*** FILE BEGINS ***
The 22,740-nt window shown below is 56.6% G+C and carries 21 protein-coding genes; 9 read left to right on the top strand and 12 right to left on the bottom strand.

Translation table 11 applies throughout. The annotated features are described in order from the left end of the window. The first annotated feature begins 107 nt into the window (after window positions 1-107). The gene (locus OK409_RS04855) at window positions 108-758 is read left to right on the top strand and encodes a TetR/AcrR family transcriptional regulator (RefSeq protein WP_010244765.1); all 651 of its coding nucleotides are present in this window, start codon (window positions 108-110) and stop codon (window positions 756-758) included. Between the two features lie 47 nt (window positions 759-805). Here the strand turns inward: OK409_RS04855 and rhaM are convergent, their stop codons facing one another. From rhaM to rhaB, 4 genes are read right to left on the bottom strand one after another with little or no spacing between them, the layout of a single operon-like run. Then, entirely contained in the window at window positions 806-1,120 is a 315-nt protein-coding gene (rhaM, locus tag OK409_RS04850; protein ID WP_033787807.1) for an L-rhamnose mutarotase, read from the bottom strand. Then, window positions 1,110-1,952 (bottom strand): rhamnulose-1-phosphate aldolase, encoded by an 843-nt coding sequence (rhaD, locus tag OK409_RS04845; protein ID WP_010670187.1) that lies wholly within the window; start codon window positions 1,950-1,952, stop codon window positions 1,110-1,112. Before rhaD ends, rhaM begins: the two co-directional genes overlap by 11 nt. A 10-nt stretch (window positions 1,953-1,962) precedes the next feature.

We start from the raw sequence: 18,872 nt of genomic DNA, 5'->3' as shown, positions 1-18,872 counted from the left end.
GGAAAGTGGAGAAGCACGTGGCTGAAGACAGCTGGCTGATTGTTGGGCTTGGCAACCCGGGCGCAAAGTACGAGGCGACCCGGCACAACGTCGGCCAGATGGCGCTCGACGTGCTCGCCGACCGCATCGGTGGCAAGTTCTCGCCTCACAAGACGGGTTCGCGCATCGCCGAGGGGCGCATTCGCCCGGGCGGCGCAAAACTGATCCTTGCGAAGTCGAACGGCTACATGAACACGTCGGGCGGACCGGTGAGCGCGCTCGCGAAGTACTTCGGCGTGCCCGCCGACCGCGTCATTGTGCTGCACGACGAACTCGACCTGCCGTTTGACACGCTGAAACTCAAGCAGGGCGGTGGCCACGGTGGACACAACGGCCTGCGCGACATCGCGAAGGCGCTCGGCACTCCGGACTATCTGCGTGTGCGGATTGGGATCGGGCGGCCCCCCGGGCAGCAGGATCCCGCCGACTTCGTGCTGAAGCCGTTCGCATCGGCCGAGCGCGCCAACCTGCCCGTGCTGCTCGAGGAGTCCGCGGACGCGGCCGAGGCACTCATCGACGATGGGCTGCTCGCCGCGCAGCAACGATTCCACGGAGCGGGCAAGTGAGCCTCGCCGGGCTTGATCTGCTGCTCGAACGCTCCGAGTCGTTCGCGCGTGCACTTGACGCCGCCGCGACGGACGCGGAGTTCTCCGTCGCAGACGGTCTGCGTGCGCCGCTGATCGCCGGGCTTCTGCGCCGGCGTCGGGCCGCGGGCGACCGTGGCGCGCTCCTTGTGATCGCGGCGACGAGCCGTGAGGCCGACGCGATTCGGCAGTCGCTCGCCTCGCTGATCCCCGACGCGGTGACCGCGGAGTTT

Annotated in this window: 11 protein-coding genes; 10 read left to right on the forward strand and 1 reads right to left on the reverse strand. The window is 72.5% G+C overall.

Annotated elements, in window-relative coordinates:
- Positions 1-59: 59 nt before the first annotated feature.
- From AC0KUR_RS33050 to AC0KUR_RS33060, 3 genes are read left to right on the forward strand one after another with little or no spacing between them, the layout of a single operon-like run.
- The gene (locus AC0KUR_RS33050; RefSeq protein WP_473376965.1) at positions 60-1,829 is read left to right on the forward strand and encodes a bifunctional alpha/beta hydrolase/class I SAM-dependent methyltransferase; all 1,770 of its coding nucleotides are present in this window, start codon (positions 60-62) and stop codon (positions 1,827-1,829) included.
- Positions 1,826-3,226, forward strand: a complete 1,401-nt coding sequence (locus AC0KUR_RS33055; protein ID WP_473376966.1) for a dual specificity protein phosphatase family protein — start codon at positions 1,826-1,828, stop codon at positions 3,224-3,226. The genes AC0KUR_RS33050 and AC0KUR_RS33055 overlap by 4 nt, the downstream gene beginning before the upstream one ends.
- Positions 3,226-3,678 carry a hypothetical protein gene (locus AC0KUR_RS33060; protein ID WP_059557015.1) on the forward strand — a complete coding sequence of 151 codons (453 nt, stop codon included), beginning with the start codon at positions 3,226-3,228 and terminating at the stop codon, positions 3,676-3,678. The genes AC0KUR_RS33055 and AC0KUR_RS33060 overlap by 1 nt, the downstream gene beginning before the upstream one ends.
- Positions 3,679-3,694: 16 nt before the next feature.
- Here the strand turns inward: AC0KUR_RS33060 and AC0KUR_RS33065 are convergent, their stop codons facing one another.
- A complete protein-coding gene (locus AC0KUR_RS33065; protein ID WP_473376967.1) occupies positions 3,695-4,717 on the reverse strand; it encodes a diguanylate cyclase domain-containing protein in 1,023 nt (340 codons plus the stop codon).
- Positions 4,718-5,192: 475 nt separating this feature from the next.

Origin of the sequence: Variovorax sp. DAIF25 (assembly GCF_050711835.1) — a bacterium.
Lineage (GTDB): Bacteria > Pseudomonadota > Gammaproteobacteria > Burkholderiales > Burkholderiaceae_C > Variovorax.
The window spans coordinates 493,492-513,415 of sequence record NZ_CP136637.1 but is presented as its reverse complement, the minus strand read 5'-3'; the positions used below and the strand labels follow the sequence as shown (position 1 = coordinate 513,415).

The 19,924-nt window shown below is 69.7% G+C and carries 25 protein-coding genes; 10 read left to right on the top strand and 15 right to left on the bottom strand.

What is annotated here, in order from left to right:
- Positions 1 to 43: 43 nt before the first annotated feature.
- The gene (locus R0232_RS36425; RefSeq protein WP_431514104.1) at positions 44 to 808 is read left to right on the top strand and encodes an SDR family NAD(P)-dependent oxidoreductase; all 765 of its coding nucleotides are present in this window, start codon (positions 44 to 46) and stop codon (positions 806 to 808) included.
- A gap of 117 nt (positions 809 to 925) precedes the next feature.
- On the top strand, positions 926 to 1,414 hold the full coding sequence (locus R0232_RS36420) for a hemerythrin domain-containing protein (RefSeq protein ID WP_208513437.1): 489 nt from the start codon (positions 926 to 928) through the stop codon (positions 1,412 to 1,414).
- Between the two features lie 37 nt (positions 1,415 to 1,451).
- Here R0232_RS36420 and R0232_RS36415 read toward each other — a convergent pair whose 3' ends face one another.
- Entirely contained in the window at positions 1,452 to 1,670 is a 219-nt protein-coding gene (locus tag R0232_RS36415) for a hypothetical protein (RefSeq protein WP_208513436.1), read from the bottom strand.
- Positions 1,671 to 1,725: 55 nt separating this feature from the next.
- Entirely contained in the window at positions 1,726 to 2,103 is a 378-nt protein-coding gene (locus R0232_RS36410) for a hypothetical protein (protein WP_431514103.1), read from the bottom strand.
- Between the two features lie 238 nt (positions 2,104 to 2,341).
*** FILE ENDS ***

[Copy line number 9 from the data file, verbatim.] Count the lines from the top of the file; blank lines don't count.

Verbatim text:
- The gene (locus AC0KUR_RS33050; RefSeq protein WP_473376965.1) at positions 60-1,829 is read left to right on the forward strand and encodes a bifunctional alpha/beta hydrolase/class I SAM-dependent methyltransferase; all 1,770 of its coding nucleotides are present in this window, start codon (positions 60-62) and stop codon (positions 1,827-1,829) included.